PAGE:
As a Dallas Fosamax Femur Fracture attorney I am reporting the following update regarding the Fosamax Long Bone Lawsuits.
The long-term use of Fosamax is linked to an increased risk of femur fractures. We are reviewing and accepting Fosamax lawsuits nationwide. Women throughout the United States have reported suffering spontaneous femur fractures while on Fosamax, Merck’s osteoporosis drug.
The femur, or thigh bone, is one of the strongest bones in the human body. Side effects of Fosamax may weaken the ability of the bone to repair itself from microdamage, increasing the risk of a bone fracture over time.
Merck has failed to adequately research their osteoporosis drug or warn about this potential Fosamax problem. A Fosamax femur fracture lawsuit, may result in financial compensation for users who have suffered broken bones.
Fosamax (alendronate sodium) has been prescribed to millions of people in the United States since it was approved in 1995 for treatment of osteoporosis and Pagets disease of the bone.
While Fosamax is prescribed to treat osteoporosis and reduce the risk of hip fractures and long bone fractures, the mechanism of action, which prevents bone turn-over, could make some users vulnerable to certain types of fractures.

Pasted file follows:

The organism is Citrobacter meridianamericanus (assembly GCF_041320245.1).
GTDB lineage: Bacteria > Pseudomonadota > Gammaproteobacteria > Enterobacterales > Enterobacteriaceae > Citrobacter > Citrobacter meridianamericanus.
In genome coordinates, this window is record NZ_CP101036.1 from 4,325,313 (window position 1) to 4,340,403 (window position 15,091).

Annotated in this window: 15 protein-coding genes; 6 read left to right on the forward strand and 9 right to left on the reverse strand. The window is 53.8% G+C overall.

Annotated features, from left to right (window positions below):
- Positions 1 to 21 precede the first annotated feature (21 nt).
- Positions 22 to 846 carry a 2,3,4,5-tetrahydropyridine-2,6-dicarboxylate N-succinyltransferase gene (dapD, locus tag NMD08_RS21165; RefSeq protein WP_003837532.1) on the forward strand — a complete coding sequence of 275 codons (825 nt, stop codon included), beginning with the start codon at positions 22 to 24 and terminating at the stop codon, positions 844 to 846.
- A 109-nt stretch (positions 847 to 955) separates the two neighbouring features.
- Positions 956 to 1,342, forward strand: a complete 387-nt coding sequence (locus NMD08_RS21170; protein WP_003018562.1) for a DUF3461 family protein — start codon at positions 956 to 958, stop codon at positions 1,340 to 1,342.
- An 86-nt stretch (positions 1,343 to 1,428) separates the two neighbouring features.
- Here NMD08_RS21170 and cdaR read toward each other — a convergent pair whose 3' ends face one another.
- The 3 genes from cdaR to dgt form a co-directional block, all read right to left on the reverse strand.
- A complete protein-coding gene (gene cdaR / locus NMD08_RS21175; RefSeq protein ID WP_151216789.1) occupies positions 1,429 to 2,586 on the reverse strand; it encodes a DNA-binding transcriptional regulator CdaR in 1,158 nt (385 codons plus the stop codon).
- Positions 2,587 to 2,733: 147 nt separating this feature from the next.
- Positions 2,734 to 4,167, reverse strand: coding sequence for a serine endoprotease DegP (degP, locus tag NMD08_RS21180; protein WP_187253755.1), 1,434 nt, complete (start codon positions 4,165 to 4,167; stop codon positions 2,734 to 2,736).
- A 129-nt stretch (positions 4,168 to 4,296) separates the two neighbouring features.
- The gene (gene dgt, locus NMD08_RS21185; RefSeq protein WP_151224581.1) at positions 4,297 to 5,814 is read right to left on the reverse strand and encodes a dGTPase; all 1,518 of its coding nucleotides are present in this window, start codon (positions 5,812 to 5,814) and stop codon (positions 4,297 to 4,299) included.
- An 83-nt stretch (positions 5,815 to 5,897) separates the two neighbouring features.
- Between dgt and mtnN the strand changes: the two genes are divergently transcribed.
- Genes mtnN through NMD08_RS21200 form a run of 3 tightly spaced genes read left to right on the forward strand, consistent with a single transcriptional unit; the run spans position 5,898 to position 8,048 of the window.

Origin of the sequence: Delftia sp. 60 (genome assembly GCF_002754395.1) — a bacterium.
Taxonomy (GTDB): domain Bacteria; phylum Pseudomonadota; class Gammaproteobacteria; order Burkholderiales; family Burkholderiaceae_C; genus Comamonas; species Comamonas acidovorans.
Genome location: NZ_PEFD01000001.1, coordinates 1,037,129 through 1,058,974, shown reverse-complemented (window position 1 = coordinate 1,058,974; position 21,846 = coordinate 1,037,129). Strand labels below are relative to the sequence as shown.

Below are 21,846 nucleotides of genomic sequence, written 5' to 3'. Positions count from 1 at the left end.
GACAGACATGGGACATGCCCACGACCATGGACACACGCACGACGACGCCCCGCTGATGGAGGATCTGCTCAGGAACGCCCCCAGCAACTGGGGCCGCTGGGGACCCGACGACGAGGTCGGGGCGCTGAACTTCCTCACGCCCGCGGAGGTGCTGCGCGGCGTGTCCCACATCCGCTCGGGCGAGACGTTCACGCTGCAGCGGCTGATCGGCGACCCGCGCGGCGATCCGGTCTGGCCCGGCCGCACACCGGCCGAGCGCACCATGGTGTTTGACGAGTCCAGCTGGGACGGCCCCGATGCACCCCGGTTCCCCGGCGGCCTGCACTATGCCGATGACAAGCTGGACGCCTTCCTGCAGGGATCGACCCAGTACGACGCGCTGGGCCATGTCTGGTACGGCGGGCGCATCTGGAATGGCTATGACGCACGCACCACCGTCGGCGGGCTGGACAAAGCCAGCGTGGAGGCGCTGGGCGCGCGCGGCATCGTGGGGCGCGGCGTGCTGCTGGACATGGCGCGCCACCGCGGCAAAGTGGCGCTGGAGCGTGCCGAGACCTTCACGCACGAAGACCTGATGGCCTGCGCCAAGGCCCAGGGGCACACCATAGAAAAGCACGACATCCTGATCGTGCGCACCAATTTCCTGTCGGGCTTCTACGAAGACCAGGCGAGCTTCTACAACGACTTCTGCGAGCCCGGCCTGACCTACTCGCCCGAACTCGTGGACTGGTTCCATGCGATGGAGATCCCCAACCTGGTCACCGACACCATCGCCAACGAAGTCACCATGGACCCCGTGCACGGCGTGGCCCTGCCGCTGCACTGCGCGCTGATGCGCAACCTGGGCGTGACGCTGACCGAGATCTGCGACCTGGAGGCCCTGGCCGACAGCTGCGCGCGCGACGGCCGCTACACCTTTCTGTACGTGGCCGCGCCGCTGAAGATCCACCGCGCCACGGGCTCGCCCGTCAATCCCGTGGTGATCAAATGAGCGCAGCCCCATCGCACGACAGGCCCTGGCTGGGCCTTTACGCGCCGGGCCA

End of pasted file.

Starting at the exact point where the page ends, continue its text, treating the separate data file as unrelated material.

Merck faces about 1,000 lawsuits over Fosamax jaw bone problems which can cause deterioration or decay of the jaw; a condition known as osteonecrosis of the jaw (ONJ). The federal Fosamax ONJ lawsuits have been consolidated and centralized into a multidistrict litigation (MDL) in the U.S. District Court for the Southern District of New York.
If you, a friend or family member experienced a broken thigh bone on Fosamax, request a free consultation and claim evaluation to review your rights with one of our Fosamax lawyers.
Information and commentary provided by Dallas Fort Worth Personal Injury Attorney Dr Shezad Malik. The Dr Shezad Malik Law Firm can be contacted in Dallas toll free at 888-210-9693. If you or a loved one has been injured from Fosamax Femur Fracture, please fill out our contact card for a free consultation.